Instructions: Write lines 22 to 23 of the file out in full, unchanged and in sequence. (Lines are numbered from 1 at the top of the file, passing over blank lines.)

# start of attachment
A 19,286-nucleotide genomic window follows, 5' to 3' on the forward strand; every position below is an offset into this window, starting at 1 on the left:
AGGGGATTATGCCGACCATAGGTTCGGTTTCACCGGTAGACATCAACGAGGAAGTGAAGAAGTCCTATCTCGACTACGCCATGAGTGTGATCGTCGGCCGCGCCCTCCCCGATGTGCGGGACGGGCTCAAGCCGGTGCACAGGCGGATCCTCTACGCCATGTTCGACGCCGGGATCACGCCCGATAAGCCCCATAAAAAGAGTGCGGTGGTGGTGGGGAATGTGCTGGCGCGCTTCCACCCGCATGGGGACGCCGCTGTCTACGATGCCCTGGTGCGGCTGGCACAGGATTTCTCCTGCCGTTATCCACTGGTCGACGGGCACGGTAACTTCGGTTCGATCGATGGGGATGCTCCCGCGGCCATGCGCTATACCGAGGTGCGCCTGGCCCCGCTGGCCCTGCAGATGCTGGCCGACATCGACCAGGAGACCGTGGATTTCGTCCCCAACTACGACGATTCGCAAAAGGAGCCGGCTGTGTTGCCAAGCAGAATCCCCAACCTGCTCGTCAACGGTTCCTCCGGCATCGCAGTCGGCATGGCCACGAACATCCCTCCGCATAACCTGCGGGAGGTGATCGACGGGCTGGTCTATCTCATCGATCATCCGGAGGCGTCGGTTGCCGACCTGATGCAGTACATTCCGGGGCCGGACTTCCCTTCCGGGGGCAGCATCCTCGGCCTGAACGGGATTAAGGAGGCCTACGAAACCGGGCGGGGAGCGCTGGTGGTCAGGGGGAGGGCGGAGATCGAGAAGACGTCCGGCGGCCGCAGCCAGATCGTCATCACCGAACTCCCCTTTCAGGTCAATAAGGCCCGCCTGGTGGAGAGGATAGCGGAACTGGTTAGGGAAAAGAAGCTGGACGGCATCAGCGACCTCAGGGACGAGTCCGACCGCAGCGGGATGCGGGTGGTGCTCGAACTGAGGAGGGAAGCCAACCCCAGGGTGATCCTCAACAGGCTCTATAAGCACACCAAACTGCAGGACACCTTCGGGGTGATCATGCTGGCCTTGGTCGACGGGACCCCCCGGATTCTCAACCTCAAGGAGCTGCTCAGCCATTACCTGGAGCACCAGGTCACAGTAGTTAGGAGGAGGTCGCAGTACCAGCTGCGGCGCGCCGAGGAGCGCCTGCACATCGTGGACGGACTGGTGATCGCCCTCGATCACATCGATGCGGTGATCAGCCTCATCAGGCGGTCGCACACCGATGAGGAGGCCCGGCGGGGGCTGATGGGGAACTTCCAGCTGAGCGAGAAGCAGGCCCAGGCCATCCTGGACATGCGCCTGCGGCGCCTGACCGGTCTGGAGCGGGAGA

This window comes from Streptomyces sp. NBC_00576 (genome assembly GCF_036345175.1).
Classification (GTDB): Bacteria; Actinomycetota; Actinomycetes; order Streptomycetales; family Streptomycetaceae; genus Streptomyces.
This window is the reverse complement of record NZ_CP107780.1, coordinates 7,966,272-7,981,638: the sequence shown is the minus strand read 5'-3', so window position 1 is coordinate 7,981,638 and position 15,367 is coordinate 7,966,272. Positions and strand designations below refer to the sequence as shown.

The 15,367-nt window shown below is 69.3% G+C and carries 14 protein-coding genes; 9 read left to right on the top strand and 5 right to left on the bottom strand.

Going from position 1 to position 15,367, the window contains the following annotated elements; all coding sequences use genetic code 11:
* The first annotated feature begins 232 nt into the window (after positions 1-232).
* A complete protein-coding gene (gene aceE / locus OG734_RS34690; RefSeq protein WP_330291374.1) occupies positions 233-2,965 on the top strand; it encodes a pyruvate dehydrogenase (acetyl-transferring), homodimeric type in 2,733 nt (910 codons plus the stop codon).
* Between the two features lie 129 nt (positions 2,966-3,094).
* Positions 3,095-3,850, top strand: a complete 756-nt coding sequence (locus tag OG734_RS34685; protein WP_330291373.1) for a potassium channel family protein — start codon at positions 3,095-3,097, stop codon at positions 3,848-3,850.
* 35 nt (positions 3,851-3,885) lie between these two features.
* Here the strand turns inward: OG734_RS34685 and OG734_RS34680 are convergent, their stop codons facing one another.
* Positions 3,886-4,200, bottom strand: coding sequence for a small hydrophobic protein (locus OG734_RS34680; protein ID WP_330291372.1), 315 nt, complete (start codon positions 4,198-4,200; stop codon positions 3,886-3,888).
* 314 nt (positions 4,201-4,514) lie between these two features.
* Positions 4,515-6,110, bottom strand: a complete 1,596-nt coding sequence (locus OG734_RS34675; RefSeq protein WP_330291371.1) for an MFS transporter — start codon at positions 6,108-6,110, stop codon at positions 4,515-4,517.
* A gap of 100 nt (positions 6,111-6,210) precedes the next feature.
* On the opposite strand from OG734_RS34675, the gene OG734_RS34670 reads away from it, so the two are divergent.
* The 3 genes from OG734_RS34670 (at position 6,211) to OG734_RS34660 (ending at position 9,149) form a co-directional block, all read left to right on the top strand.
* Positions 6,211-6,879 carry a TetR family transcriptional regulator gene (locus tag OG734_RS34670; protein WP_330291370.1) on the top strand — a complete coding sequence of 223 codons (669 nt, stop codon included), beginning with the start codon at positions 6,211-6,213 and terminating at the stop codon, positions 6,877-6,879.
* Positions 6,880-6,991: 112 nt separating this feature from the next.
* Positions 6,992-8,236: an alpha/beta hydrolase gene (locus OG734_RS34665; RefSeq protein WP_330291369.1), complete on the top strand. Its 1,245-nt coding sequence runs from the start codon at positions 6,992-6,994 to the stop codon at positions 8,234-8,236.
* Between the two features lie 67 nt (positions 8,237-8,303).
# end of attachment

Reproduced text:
* Positions 6,992-8,236: an alpha/beta hydrolase gene (locus OG734_RS34665; RefSeq protein WP_330291369.1), complete on the top strand. Its 1,245-nt coding sequence runs from the start codon at positions 6,992-6,994 to the stop codon at positions 8,234-8,236.
* Between the two features lie 67 nt (positions 8,237-8,303).